- Lions Mane fungus is not able to be grown in NZ however, two similar mushrooms the Coral tooth fungus (Hericium coralloides) and a NZ native, Pekepeke-kiore (Hericium novae-zealandiae) can. These have not had the same level of scientific scrutiny as Lions Mane, but are genetically very similar so may have similar properties.
- Lion’s mane is also well known as a nootropic, for improving cognitive function and in neurogenesis, the repair of damaged nerve cells. See this study in PubNet Lion’s Mane, Hericium erinaceus and Tiger Milk, Lignosus rhinocerotis (Higher Basidiomycetes) Medicinal Mushrooms Stimulate Neurite Outgrowth in Dissociated Cells of Brain, Spinal Cord, and Retina: An In Vitro Study
- Studies show that lion’s mane stimulates nerve growth factor (NGF) which plays a special role in moderating symptoms of dementia, depression, autism, multiple sclerosis, and several other nervous system conditions. (9)
- Cordyceps are well known among athletes due to their benefit in improving energy, physical stamina, and endurance.
- Studies show that they are also beneficial for fighting cancerous tumours, supporting kidney function, regulating the immune system, and even boosting libido. 1Source].
- Cordyceps also contains antioxidants for defending against free radical damage and the effects of ageing.
7. SHIITAKE (Lentinula edodes)
- The health properties of Shiitake are famous, as there have been many studies not just of immune system support but also in fighting cancer. I encourage you to google to discover more. There are some links in the further reading section below.
- Shiitake mushrooms have long been used in traditional Chinese medicine. They’re also part of the medical traditions of Japan, Korea, and Eastern Russia (4).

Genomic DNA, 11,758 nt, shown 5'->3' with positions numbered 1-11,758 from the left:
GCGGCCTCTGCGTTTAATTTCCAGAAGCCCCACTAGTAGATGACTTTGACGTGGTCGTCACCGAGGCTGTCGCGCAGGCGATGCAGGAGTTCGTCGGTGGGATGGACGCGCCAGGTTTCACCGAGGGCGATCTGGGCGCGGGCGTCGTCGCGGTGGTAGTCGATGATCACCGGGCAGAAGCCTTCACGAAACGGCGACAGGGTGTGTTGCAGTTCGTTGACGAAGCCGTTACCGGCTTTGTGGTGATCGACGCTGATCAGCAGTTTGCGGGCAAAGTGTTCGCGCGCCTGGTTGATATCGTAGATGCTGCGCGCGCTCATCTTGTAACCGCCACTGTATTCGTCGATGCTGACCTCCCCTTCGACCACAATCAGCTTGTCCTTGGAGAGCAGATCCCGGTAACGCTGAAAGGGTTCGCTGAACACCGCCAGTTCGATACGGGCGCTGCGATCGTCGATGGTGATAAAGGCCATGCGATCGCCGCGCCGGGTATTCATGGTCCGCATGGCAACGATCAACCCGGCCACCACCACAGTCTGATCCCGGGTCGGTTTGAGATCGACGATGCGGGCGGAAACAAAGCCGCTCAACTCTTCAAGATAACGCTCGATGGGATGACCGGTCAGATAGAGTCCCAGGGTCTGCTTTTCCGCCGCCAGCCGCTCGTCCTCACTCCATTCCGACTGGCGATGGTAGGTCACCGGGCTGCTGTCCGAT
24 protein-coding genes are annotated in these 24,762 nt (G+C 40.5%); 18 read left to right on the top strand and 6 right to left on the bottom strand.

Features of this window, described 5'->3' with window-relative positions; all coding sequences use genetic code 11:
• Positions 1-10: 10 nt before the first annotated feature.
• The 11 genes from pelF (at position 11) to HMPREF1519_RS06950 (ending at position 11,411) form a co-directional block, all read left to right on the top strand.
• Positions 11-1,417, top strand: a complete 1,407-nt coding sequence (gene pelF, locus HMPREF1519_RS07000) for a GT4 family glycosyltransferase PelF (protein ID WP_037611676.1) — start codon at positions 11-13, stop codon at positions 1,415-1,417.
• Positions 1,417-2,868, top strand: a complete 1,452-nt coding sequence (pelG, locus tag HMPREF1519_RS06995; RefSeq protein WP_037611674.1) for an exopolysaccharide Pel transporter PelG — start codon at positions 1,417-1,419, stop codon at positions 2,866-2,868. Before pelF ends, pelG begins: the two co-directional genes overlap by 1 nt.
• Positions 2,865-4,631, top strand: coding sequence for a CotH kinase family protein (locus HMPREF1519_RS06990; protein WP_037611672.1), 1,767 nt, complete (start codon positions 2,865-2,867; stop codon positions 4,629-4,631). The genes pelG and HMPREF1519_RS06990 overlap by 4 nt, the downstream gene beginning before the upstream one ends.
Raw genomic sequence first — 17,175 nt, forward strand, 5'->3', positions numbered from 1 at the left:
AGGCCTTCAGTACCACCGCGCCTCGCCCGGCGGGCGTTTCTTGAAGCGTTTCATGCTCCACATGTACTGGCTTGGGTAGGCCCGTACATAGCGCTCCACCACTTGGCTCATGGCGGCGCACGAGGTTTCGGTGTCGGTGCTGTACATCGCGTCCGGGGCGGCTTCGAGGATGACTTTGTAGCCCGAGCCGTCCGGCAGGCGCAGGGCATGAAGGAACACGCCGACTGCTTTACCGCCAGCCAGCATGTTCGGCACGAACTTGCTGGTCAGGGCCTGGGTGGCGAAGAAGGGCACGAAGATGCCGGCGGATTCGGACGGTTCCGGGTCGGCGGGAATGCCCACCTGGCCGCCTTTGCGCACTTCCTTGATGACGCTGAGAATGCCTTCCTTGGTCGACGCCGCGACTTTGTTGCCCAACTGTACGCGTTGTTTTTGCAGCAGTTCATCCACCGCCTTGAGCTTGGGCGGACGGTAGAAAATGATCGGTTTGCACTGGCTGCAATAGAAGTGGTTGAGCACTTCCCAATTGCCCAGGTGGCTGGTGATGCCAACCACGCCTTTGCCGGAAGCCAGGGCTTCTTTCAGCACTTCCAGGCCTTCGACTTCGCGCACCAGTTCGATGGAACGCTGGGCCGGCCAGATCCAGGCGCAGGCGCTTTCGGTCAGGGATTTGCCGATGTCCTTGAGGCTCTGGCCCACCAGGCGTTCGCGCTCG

- One study gave people two dried shiitake daily. After one month, their immune markers improved and their inflammation levels dropped.
- Shiitake is something that we sell fresh, and as a grow your own kit. In addition, within NZ they are now more available in local grocery stores.
8. Oyster Mushrooms (Pleurotus)
A 2004 study on HIV patients showed that the mushrooms had some anti-retroviral-induced hyperlipidemia.
- There seems to be potential benefit from ingesting a tea made from wood grown, freeze-dried oyster mushrooms. In the International Journal of Oncology, Jedinaki and Silva (2008) identified two molecular mechanisms from alcohol extracts of oyster mushrooms that “specifically inhibits the growth of colon and breast cancer cells without significant effect on normal cells, and has a potential therapeutic/preventive effect on breast and colon cancer.”
- In 1997 “The Journal of Agricultural and Food Chemistry” published a study with results showing that Oyster Mushrooms can have significant antibacterial activity. This being due to an active compound, “benzaldehyde”, which was shown to reduce bacterial levels in the body. It seems that the compounds released by the mushroom to digest organic material from nature (to digest food) are also the same compounds that can help combat bacteria, so infections in the body.
- University of Auckland study using native NZ mushrooms to fight bacteria https://www.sciencelearn.org.nz/resources/2452-antibacterial-mushrooms
- General Wiki article on medicinal properties of mushrooms https://en.wikipedia.org/wiki/Medicinal_fungi
- A great article explaining how penicillin works, plus references to medicinal properties of Oyster and Shiitake https://owlcation.com/stem/Medications-From-Molds-Fungi-and-Health
- A PubMed article A Review on General Nutritional Compounds and Pharmacological Properties of the (Shiitake) Lentinula edodes Mushroom
- Top 10 Healthiest Mushrooms and Their Benefits https://www.healthfitnessrevolution.com/top-10-healthiest-mushrooms-and-their-benefits/
Fungi and other health benefits
Grow your own for self-sufficiency